Just off the coast of Dunedin on Florida's Gulf Coast, this natural island is the bright-white-sand sister to Honeymoon Island State Park. And what a sister she is: soft sands, turquoise-azure waters, and a castaway fantasy on any given day. If you can drag yourself from your beach chair, take advantage of Caladesi Island's excellent beachcombing, particularly sand dollars that wash ashore. Learn more about Caladesi Island State Park, here.
There's so much magic at work on this bone-white, broad beach on Siesta Key, which is just 20 minutes from downtown Sarasota: Is it the weekly sunset Drum Circle that draws locals and visitors by the hundreds to groove peaceably while the sun drops below the watery horizon? Or is it the blessedly cool sand that stays that way no matter how bright (and hot!) the sun, because it's made almost entirely of quartz crystals? Or is it just that beautiful Gulf water? It's all of the above . . . and more. Learn more about Siesta Beach, here.
Barefoot Beach Preserve County Park is a white-sand strand on one of Florida's last undeveloped barrier islands on the state's southwest coast. Just north of Naples in Bonita Springs, the preserve contains 342 acres of lush vegetation, while the beach--with fine sand and lots of tiny shells--stretches out for a pristinely perfect mile. Learn more about Barefoot Beach Preserve County Park, here.
Whether bathed in the rosy shades of sunrise, the bright light of daytime, or the silver of moonlight, this sugar-white-sand-blessed park on the Gulf Coast in Walton County is breathtaking 24 hours a day. With about a mile of beach, Grayton Beach State Park lures strollers, shell-seekers and surf casters along with kayakers and paddleboarders who explore the park's exquisite coastal dune lake. Learn more about Grayton Beach State Park, here.
This county park, which belongs to the boating community of Tierra Verde near St. Petersburg, spans five islands and more than 1,300 acres on the Gulf of Mexico and Tampa Bay. While full of fantastic kayaking, canoeing, and hiking (and home to its historic namesake fort), the park's three miles of beaches are knock-outs for white-sand escape. Learn more about Fort De Soto Park, here.
Take your pick of perfect spots among nine incredible miles of untrammeled bleach-white sand on this barrier island off the Gulf Coast southwest of Tallahassee. Renowned for shelling, the beaches of Dr. Julian G. Bruce St. George Island State Park (the park's official name) are also terrific for surf casting. Stargazers love the super-dark skies over this stretch of the Gulf as well, so plan a stay at the park's campsites for a night show to match the daytime. Learn more about St. George Island State Park, here.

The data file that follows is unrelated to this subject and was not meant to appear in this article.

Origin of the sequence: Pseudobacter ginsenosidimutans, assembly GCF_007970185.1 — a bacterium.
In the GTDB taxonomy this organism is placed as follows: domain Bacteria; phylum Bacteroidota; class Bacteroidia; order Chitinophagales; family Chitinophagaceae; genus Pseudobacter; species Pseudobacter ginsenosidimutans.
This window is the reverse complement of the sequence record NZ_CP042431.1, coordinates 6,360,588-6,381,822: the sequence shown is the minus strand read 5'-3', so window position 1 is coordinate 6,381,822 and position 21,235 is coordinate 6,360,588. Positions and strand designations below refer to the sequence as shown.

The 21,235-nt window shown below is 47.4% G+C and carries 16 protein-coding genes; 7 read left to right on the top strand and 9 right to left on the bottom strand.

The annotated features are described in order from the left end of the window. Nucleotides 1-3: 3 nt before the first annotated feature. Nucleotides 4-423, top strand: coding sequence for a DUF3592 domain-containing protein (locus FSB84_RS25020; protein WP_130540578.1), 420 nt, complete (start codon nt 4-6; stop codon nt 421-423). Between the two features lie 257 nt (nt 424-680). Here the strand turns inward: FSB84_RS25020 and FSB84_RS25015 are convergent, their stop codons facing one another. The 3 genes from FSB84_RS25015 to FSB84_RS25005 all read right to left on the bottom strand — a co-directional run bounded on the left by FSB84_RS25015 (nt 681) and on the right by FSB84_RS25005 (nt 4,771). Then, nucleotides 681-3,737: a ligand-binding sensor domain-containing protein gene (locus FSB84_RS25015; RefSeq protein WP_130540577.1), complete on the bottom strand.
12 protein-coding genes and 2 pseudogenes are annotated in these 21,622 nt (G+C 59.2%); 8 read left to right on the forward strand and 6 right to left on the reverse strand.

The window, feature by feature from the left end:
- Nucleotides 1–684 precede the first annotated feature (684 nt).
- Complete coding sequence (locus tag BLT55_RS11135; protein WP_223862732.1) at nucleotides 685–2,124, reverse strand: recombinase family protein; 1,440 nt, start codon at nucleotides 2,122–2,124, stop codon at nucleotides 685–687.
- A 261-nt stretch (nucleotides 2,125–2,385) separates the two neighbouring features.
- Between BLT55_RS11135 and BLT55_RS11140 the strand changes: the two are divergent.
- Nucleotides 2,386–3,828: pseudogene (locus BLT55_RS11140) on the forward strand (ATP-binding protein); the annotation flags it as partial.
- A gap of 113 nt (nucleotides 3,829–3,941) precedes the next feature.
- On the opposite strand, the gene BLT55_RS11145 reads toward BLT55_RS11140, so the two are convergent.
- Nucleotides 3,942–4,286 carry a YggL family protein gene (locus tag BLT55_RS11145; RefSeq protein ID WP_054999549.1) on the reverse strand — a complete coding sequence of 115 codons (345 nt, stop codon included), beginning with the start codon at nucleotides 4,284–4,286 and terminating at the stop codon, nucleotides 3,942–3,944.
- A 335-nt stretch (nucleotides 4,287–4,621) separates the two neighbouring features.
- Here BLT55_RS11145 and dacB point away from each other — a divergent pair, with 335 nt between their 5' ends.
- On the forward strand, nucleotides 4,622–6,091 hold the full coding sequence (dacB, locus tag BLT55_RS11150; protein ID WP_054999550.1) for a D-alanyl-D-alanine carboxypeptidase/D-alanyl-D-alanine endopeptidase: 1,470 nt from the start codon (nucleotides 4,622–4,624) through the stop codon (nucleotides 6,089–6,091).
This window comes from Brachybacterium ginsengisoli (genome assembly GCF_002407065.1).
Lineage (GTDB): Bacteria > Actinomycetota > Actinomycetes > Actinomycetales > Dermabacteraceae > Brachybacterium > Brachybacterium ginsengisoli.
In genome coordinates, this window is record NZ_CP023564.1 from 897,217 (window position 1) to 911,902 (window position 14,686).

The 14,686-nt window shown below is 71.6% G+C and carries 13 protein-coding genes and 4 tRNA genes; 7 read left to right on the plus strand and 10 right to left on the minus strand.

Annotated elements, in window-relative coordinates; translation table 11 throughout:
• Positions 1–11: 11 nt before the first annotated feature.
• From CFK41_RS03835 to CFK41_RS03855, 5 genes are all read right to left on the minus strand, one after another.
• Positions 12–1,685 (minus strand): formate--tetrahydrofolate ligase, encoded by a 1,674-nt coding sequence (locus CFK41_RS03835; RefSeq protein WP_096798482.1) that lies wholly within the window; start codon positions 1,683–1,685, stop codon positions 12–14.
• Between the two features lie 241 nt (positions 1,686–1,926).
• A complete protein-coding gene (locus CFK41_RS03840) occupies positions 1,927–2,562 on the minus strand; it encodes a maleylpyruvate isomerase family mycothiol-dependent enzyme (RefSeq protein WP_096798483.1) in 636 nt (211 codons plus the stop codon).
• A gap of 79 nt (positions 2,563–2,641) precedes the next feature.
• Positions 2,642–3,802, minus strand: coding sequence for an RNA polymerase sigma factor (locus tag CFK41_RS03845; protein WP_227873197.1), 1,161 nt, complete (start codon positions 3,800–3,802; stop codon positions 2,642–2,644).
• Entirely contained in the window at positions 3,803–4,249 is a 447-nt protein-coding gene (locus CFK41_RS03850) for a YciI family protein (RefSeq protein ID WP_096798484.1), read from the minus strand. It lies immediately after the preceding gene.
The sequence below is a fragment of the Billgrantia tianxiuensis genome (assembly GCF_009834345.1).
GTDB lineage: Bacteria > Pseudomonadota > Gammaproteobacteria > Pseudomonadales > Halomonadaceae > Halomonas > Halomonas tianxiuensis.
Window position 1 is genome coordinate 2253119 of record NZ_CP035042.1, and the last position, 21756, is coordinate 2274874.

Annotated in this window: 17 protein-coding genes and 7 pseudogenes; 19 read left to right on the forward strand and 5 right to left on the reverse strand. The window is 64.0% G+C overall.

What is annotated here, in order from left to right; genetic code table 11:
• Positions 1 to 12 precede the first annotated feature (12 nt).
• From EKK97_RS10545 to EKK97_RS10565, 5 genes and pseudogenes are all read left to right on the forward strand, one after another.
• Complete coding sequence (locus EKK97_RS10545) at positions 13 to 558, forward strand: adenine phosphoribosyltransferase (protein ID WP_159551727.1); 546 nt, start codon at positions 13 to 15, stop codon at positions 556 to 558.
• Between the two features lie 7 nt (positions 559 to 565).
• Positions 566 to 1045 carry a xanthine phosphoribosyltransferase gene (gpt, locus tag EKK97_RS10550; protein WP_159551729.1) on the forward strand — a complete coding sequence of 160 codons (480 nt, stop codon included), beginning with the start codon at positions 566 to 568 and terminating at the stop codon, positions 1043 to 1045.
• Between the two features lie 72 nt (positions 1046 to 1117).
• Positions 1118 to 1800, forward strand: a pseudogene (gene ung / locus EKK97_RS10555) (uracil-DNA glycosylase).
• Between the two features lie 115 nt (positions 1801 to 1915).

Splendidly pristine (while close to bustling Naples), the beach at Delnor-Wiggins Pass State Park has some of the best shelling on the entire Gulf coast, not to mention snorkeling along its reef and great birdwatching (keep an eye out for bald eagles, ospreys, owls, and a host of migratory shorebirds). Manatees hang out here too, along with sea turtles. Paradise? We think so. Learn more about Delnor-Wiggins Pass State Park, here.
With 1.25 miles of natural beach (seaweed does indeed wash ashore here, but in fact helps preserve the shoreline), this gem just under 10 miles from Miami offers the added pleasures of a lighthouse and two restaurants at one end. At the other, though, lie quiet sands with more seagulls than day trippers. No matter which end strikes your fancy, you can enjoy the gentle surf guaranteed by a reef that lies six miles offshore. Learn more about Bill Baggs Cape Florida State Park, here.
It's Gulf of Mexico magic along nearly 10 miles of lily-white beaches that lie on this slender peninsula just across the bay from Port St. Joe. The park has some of the tallest sand dunes in the state of Florida, adding even more beauty to this unspoiled landscape. Enjoy the splendor, watch for nesting shorebirds (and sea turtles), and consider catching sunrise on the bay side and sunset over the sparkling Gulf. Learn more about St. Joseph Peninsula State Park, here.